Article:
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Jimmy Carter Faced a National Crisis and Was Denied a Second Term. Will Trump Suffer His Fate 40 Years On?

Representative image.

Representative image.

To describe the current incumbent's predicament, substitute Trump's botched coronavirus response for Carter's inability to free American hostages seized by Iran. Then look at the numbers.

The last president facing re-election troubles like Donald Trump's was Jimmy Carter in 1980. Injured by recession and impotent against a national crisis, Carter lost big.

To describe the current incumbent's predicament, substitute Trump's botched coronavirus response for Carter's inability to free American hostages seized by Iran. Then look at the numbers.

Today, Trump's national polling deficit of around 10 percentage points matches Carter's popular vote deficit against Ronald Reagan -- who won a 44-state landslide while fellow Republicans seized control of the Senate.

Yet, just over a week from Election Day, few political analysts are prepared to say that points toward overwhelming defeat for Trump and his party on November 3, for three reasons.

Trump's base keeps him afloat

The first is the sturdiness of the narrow Trump political base, centered on less-educated, rural, evangelical and blue-collar Whites.

Elected in 2016 with just 46.1% of the vote, the President has remained unpopular overall throughout his term. But despite the pandemic, economic downtown, racial unrest, and Trump's erratic and provocative behavior, his loyal supporters have kept his job approval from dipping much below the 42.5% floor of late last week in the polling average.

"Trump is the worst President ever -- I can't imagine historians will spend more than 10 minutes debating that," says Larry Sabato, who directs the University of Virginia's Center for Politics. But "he really has developed a rock-solid base."

That's largely because present-day polarization has left the GOP far more ideologically homogenous than Carter-era Democrats were.

Vestigial Democratic ties in the nation's most conservative region helped the former Georgia governor sweep the South in his 1976 victory. His troubled tenure collapsed that conservative support, cutting his first-year job approval of 75% in half by the fall of 1980. Carter ended up slightly outpacing his job approval to draw 41% of the popular vote.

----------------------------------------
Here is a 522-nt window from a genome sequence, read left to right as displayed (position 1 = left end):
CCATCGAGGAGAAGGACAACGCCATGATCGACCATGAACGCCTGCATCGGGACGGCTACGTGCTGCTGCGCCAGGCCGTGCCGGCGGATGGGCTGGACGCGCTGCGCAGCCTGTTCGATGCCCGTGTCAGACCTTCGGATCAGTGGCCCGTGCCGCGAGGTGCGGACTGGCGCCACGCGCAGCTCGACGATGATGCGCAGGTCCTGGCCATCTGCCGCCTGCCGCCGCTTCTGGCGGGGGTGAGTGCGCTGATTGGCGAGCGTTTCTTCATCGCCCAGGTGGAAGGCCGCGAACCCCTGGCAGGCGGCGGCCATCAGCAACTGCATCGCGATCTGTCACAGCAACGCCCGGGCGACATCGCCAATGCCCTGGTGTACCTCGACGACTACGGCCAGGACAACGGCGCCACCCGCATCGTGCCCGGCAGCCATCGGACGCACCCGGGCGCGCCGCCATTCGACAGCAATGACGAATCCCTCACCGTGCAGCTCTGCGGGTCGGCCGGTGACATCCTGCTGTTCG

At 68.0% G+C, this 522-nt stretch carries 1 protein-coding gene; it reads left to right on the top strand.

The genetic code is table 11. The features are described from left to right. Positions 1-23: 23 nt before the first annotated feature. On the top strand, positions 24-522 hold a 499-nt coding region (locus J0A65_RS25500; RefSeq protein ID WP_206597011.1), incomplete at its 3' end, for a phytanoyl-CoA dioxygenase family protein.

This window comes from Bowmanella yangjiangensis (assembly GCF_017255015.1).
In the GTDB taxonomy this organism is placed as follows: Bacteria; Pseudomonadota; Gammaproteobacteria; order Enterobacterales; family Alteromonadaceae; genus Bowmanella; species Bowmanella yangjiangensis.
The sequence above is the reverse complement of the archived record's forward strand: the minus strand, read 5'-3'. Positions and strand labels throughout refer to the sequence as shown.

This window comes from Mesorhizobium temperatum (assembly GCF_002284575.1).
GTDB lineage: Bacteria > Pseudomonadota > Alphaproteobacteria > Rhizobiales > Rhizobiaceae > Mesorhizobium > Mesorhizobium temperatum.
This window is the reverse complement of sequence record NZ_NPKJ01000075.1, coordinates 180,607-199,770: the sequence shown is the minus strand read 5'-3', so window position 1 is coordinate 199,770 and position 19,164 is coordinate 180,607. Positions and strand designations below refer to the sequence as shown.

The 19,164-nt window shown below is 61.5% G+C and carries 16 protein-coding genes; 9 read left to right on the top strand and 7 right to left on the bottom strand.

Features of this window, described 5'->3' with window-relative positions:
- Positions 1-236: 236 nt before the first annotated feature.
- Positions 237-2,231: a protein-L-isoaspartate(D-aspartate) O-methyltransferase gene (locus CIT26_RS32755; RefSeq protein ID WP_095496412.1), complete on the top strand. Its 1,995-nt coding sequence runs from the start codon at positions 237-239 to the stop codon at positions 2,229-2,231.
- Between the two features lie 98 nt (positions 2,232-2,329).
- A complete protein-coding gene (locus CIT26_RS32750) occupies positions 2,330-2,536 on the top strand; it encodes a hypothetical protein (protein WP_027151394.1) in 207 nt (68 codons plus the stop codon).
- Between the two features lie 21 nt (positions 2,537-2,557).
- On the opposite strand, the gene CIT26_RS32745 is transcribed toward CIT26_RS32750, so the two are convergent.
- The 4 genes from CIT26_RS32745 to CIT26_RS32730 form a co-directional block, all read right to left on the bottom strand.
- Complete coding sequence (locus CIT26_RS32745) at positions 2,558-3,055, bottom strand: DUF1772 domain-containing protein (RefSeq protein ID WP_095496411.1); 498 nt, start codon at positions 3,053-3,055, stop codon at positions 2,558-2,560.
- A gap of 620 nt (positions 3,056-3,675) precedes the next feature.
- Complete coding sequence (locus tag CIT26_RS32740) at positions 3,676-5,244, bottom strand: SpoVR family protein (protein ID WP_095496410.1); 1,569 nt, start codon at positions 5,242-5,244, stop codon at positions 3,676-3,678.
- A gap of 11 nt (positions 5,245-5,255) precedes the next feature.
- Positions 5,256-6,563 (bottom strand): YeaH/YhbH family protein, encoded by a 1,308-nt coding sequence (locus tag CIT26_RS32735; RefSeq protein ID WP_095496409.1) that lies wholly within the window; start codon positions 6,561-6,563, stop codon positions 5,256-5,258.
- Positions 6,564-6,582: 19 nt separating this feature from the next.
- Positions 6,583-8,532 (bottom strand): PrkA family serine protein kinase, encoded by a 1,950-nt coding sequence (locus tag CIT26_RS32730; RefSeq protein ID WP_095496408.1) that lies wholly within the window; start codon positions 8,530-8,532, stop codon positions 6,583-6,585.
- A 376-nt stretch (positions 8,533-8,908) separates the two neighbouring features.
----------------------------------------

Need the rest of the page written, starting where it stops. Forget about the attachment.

Polarization and demographics

The second reason: the combination of polarization and demographic change has left individual states more politically distinct from one another.

In 2000, George W. Bush won the barest of electoral victories while losing the popular vote to Al Gore by half a percentage point. In 2016, Trump captured a larger share of electoral votes while suffering a larger two-point defeat in the popular vote to Hillary Clinton.

This year, the contours of individual battlegrounds mean Trump would have a fighting chance for re-election even if he loses the popular vote by twice that much. The 2018 mid-term elections, when antipathy toward Trump and his policies gave Democrats a clear overall edge, proved the point.

Democrats surged nationally to recapture control of the House. But they fell short in some critical battleground races for governor and Senate.

"Even an eight-point national lead wasn't enough for Democrats to flip Ohio or Iowa," notes Amy Walter, national editor of the Cook Political Report. "It wasn't enough to hold onto Florida."

Today Trump runs significantly better in the electorally decisive states than he does nationally. The difference between Biden sweeping all of them, or barely enough to win, could end up very thin.

Moreover, narrow Trump victories in more conservative-leaning battlegrounds such as Georgia, Iowa and North Carolina could limit his party's losses in Senate races. In 2016, every Senate contest went to the party of the presidential candidate carrying the state. In any case, no one believes Democrats can match the 12-seat Senate gain that Reagan fueled for Republicans in 1980.

The 2016 effect

The third reason analysts shrink from predictions of a blowout for Democratic nominee Joe Biden is simple skittishness. Their failure to anticipate Trump's 2016 victory makes them reluctant to trust their instincts and polling evidence now.

"Everybody has PTSD from four years ago," Sabato says.

National 2016 polls actually ended up close to the mark. But some surveys in key battlegrounds underestimated the size of the working-class electorate. Those errors, combined with Trump's strong finish among late-deciding voters, produced his Election Day shocker.

Polls could be off again this time. Of course, there's no guarantee that errors would underestimate Trump's support now; in President Barack Obama's 2012 re-election campaign, polls underestimated his margin of victory in key states.

The pandemic is this year's big X-factor

One uniquely hard-to-fathom variable is the effect of the pandemic on voting patterns. The huge volume of ballots already cast by mail and in-person early voting point toward mammoth turnout.

In 2018, the pattern of turnout increases favored Democrats. No one can be sure how much of today's early surge reflects fear of catching the virus at crowded Election Day polling places, as opposed to disproportionate enthusiasm for either side.

Yet there are suggestions in late-campaign polling that Trump could face something resembling a Carter-sized defeat after all. Dave Wasserman, a leading expert on House races, says surveys in competitive districts show a consistent swing of eight to 10 percentage points away from Trump.

Wasserman has also calculated what the national standing of Biden and Trump among key demographic groups, if it held across battleground states, would imply for the outcome. That calculation shows Biden, like Reagan 40 years ago, winning more than 400 electoral votes.

first published:October 25, 2020, 21:04 IST